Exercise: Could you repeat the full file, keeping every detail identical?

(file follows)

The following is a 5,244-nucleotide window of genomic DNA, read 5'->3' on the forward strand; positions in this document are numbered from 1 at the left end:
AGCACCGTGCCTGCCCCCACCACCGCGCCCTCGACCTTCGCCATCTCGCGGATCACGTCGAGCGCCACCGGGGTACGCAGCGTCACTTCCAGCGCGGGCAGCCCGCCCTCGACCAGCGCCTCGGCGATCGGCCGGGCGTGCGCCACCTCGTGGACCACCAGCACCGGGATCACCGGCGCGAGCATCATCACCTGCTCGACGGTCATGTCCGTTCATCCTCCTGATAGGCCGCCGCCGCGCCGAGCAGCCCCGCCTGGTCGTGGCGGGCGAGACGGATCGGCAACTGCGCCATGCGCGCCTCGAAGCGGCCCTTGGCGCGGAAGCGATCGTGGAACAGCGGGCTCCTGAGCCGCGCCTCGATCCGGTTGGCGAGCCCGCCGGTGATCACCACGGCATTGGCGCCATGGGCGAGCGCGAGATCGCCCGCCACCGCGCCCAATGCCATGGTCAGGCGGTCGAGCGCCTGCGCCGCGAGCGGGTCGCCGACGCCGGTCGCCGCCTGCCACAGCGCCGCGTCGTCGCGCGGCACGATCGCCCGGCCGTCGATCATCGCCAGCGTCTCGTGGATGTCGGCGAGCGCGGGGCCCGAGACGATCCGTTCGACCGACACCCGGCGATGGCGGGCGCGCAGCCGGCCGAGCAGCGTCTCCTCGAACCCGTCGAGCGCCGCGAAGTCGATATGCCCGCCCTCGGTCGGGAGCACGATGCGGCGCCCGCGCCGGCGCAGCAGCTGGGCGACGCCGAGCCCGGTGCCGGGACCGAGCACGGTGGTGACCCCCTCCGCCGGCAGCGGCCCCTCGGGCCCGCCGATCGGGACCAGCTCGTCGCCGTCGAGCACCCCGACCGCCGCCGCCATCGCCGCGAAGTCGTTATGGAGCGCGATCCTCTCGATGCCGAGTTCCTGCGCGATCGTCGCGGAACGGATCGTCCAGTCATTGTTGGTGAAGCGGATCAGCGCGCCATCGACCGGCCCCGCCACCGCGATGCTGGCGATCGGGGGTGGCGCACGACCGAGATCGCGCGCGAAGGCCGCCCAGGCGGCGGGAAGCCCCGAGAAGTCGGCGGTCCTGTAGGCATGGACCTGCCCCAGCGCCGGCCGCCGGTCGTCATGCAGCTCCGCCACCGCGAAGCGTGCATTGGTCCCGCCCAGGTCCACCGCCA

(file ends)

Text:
The following is a 5,244-nucleotide window of genomic DNA, read 5'->3' on the forward strand; positions in this document are numbered from 1 at the left end:
AGCACCGTGCCTGCCCCCACCACCGCGCCCTCGACCTTCGCCATCTCGCGGATCACGTCGAGCGCCACCGGGGTACGCAGCGTCACTTCCAGCGCGGGCAGCCCGCCCTCGACCAGCGCCTCGGCGATCGGCCGGGCGTGCGCCACCTCGTGGACCACCAGCACCGGGATCACCGGCGCGAGCATCATCACCTGCTCGACGGTCATGTCCGTTCATCCTCCTGATAGGCCGCCGCCGCGCCGAGCAGCCCCGCCTGGTCGTGGCGGGCGAGACGGATCGGCAACTGCGCCATGCGCGCCTCGAAGCGGCCCTTGGCGCGGAAGCGATCGTGGAACAGCGGGCTCCTGAGCCGCGCCTCGATCCGGTTGGCGAGCCCGCCGGTGATCACCACGGCATTGGCGCCATGGGCGAGCGCGAGATCGCCCGCCACCGCGCCCAATGCCATGGTCAGGCGGTCGAGCGCCTGCGCCGCGAGCGGGTCGCCGACGCCGGTCGCCGCCTGCCACAGCGCCGCGTCGTCGCGCGGCACGATCGCCCGGCCGTCGATCATCGCCAGCGTCTCGTGGATGTCGGCGAGCGCGGGGCCCGAGACGATCCGTTCGACCGACACCCGGCGATGGCGGGCGCGCAGCCGGCCGAGCAGCGTCTCCTCGAACCCGTCGAGCGCCGCGAAGTCGATATGCCCGCCCTCGGTCGGGAGCACGATGCGGCGCCCGCGCCGGCGCAGCAGCTGGGCGACGCCGAGCCCGGTGCCGGGACCGAGCACGGTGGTGACCCCCTCCGCCGGCAGCGGCCCCTCGGGCCCGCCGATCGGGACCAGCTCGTCGCCGTCGAGCACCCCGACCGCCGCCGCCATCGCCGCGAAGTCGTTATGGAGCGCGATCCTCTCGATGCCGAGTTCCTGCGCGATCGTCGCGGAACGGATCGTCCAGTCATTGTTGGTGAAGCGGATCAGCGCGCCATCGACCGGCCCCGCCACCGCGATGCTGGCGATCGGGGGTGGCGCACGACCGAGATCGCGCGCGAAGGCCGCCCAGGCGGCGGGAAGCCCCGAGAAGTCGGCGGTCCTGTAGGCATGGACCTGCCCCAGCGCCGGCCGCCGGTCGTCATGCAGCTCCGCCACCGCGAAGCGTGCATTGGTCCCGCCCAGGTCCACCGCCA